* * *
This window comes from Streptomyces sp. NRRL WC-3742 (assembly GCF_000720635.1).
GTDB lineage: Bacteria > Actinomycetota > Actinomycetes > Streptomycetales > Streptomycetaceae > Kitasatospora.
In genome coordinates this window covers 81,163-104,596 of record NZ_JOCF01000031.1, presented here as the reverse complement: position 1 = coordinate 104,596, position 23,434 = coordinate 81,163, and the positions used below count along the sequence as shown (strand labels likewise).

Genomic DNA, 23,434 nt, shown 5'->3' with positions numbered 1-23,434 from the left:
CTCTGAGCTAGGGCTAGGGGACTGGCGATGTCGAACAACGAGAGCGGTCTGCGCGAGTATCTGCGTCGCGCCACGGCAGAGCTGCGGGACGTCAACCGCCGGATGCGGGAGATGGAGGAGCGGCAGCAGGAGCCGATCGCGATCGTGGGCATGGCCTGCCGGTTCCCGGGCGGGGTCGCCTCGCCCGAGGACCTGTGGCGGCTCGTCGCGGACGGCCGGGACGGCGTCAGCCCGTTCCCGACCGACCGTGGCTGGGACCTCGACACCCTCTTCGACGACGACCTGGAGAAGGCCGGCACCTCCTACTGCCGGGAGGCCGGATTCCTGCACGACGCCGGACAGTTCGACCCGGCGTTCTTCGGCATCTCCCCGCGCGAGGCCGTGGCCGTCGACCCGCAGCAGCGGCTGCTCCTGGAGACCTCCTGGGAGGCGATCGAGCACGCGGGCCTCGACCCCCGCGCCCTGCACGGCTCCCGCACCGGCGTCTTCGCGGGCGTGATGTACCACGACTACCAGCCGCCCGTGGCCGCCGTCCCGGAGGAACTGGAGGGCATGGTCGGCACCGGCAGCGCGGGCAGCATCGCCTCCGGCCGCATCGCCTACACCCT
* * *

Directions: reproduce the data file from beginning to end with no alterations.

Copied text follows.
This window comes from Streptomyces sp. NRRL WC-3742 (assembly GCF_000720635.1).
GTDB lineage: Bacteria > Actinomycetota > Actinomycetes > Streptomycetales > Streptomycetaceae > Kitasatospora.
In genome coordinates this window covers 81,163-104,596 of record NZ_JOCF01000031.1, presented here as the reverse complement: position 1 = coordinate 104,596, position 23,434 = coordinate 81,163, and the positions used below count along the sequence as shown (strand labels likewise).

Genomic DNA, 23,434 nt, shown 5'->3' with positions numbered 1-23,434 from the left:
CTCTGAGCTAGGGCTAGGGGACTGGCGATGTCGAACAACGAGAGCGGTCTGCGCGAGTATCTGCGTCGCGCCACGGCAGAGCTGCGGGACGTCAACCGCCGGATGCGGGAGATGGAGGAGCGGCAGCAGGAGCCGATCGCGATCGTGGGCATGGCCTGCCGGTTCCCGGGCGGGGTCGCCTCGCCCGAGGACCTGTGGCGGCTCGTCGCGGACGGCCGGGACGGCGTCAGCCCGTTCCCGACCGACCGTGGCTGGGACCTCGACACCCTCTTCGACGACGACCTGGAGAAGGCCGGCACCTCCTACTGCCGGGAGGCCGGATTCCTGCACGACGCCGGACAGTTCGACCCGGCGTTCTTCGGCATCTCCCCGCGCGAGGCCGTGGCCGTCGACCCGCAGCAGCGGCTGCTCCTGGAGACCTCCTGGGAGGCGATCGAGCACGCGGGCCTCGACCCCCGCGCCCTGCACGGCTCCCGCACCGGCGTCTTCGCGGGCGTGATGTACCACGACTACCAGCCGCCCGTGGCCGCCGTCCCGGAGGAACTGGAGGGCATGGTCGGCACCGGCAGCGCGGGCAGCATCGCCTCCGGCCGCATCGCCTACACCCT